As with all of your worldwide income and assets, any involvement of a US Citizen or Green Card Holder with one or more foreign trust accounts must be reported to the IRS with your annual US income tax return. Whether you are a stateside American Citizen or a US Expat living and working overseas, the rules of reporting and paying taxes on income from your foreign trust are the same. Like many reporting obligations, divulging information to the Internal Revenue Service about your foreign trust(s) requires you to file additional forms. Furthermore, failure to comply with your foreign trust reporting obligations can prove to be a costly move – whether by mistake or design.
What is a (Foreign) Trust?
Trust is a legal entity created by a party (the trustor) through which a second party (the trustee) holds the right to manage the trustor's assets or property for the benefit of a third party (the beneficiary).
However - often what is considered a foreign trust is not simply a trust that is located overseas but an entity that would otherwise not be treated as a trust if it was not foreign.
A great deal of foreign pension funds are considered foreign trusts. Whereas U.S. pension accounts are also trusts by nature are not treated as trusts for tax reporting purposes.
Who is considered an owner of a foreign trust?
A U.S. person is treated as the owner of a foreign trust under the grantor trust rules if he transfers assets to a foreign trust with a U.S. beneficiary of any portion of the trust.
That beneficiary may be another U.S. person or the same U.S. person who contributed to the trust.
Foreign Trusts and the IRS
Foreign trusts with full or partial US Ownership are required to report trust account information annually to the IRS and US Account Holders. Around the time you receive your W-2s, 1099s, and other tax forms you should receive Form 3520-A. Form 3520-A is a report containing information about your foreign trust account provided to you by the institution in which it’s held. The information on Form 3520-A includes information that will be required when you file your US expat tax return (or US income tax return for stateside residents). The majority of foreign trusts are required to file Form 3520-A no later than March 15 of the year following the taxable year in which your foreign trust was held.
International agreements guarantee that the information you receive from your foreign trust is also received by the IRS. At some point in time the Internal Revenue Service receives electronic or written notification of your worldwide taxable income – including foreign trusts. As such, it’s imperative that you report your foreign trust account(s) accurately to avoid failure to file penalties and other forms of penalties and interest.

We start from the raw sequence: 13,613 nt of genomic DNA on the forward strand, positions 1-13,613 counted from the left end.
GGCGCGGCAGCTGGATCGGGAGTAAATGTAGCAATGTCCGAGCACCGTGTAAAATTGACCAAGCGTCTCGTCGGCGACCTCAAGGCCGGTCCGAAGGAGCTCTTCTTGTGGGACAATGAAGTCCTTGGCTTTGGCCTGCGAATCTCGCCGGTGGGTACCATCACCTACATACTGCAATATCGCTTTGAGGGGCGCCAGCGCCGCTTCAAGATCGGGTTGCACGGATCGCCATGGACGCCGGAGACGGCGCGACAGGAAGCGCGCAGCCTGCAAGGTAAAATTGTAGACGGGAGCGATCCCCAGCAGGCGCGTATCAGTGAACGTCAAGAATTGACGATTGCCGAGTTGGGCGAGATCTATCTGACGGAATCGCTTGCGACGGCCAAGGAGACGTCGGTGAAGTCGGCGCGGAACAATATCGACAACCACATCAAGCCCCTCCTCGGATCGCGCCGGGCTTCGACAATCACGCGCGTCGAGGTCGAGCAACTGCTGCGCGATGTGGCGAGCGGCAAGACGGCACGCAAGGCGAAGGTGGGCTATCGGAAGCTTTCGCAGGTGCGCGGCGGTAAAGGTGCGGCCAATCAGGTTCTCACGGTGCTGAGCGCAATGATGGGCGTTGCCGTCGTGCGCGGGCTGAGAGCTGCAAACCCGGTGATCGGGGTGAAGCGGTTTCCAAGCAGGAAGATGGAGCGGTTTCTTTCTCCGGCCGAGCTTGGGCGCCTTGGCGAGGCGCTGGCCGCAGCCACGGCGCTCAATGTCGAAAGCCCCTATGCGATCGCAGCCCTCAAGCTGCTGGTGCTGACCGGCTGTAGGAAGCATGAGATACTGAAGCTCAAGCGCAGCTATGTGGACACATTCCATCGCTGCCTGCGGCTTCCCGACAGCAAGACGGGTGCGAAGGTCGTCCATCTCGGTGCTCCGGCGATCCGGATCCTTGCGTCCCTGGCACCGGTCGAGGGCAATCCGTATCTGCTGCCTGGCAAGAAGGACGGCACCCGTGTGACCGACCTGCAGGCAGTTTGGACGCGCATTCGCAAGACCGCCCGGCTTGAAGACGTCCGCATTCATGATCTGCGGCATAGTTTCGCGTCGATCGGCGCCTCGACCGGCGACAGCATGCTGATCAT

Information about Reporting Foreign Trust Accounts
To report a foreign trust account, you will minimally be required to file Form 3520. If you meet any of the Form 3520 filing requirements that result in your earning interest, dividends or other income from a foreign trust account, you will also be obligated to file Schedule B.
It is a mandatory requirement by the IRS for you to file Form 3520 if:
●You earned more than $1,500 in taxable interest or ordinary dividends from a foreign trust,
●You received a financial distribution from a foreign trust,
●You transferred financial assets to a foreign trust,
●You received property or other physical assets from a foreign trust,
●You transferred ownership of property or other physical assets to a foreign trust
●You were the grantor of a foreign trust,
●You were the transferor of a foreign trust,
●You had financial interest in a foreign trust,
●You held signature authority over a foreign trust,
●You had an outstanding obligation to a foreign trust, or
●You were owed a qualified obligation by a foreign trust.
In addition to the aforementioned requirements pertaining to a foreign trust, you will also be required to file Form 3520 if:
●You received a gift or bequest from a Non-US Resident or foreign estate valued at $100K or more, or
●You received a gift or bequest from a foreign corporation or partnership exceeding the taxable year’s allowance established by the IRS (currently $14,375).
If the value of your foreign trust account (either alone or when combined with other foreign accounts) exceeds $10K, you will also be obligated to satisfy FATCA (Foreign Accounts Tax Compliance Act) requirements by filing an FBAR (Foreign Bank Accounts Report), also referred to as Form TD F 90-22.1.
Form 3520 is designed to capture information about a single trust. As such, you must file a separate Form 3520 for each foreign trust account.
Penalties Associated with Foreign Trust Filing Requirements
If you fail to report Form 3520, you will be subject to as high of a fine as $10K fine for each foreign trust account you failed to report. In addition, each one of your foreign trusts may also be assessed with an equally punitive fee. If you have a justifiable reason for not having filed Form 3520, it is up to the discretion of the IRS representative reviewing your file to reduce or completely reverse assessed penalties. If you had interest accumulation on your foreign trust account tax liability you will most likely be required to pay, as interest is a non-discretionary assessment applied to your IRS tax debt automatically.
Failure to meet FBAR filing requirements will also result in excessive penalties. Not only are you subject to a fine of up to $10K per foreign account you failed to report, you also may be fined as much as 50% of the aggregate total of your foreign assets.
Do You Have Questions that Need Answered?
Do you have questions about foreign trusts, Form 3520, or any other situations or forms mentioned in this article? If you need clarification on your rights and responsibilities as a US Citizen or Green Card Holder with tax issues regarding foreign assets, get expert advice from the international tax professionals at Taxes for Expats.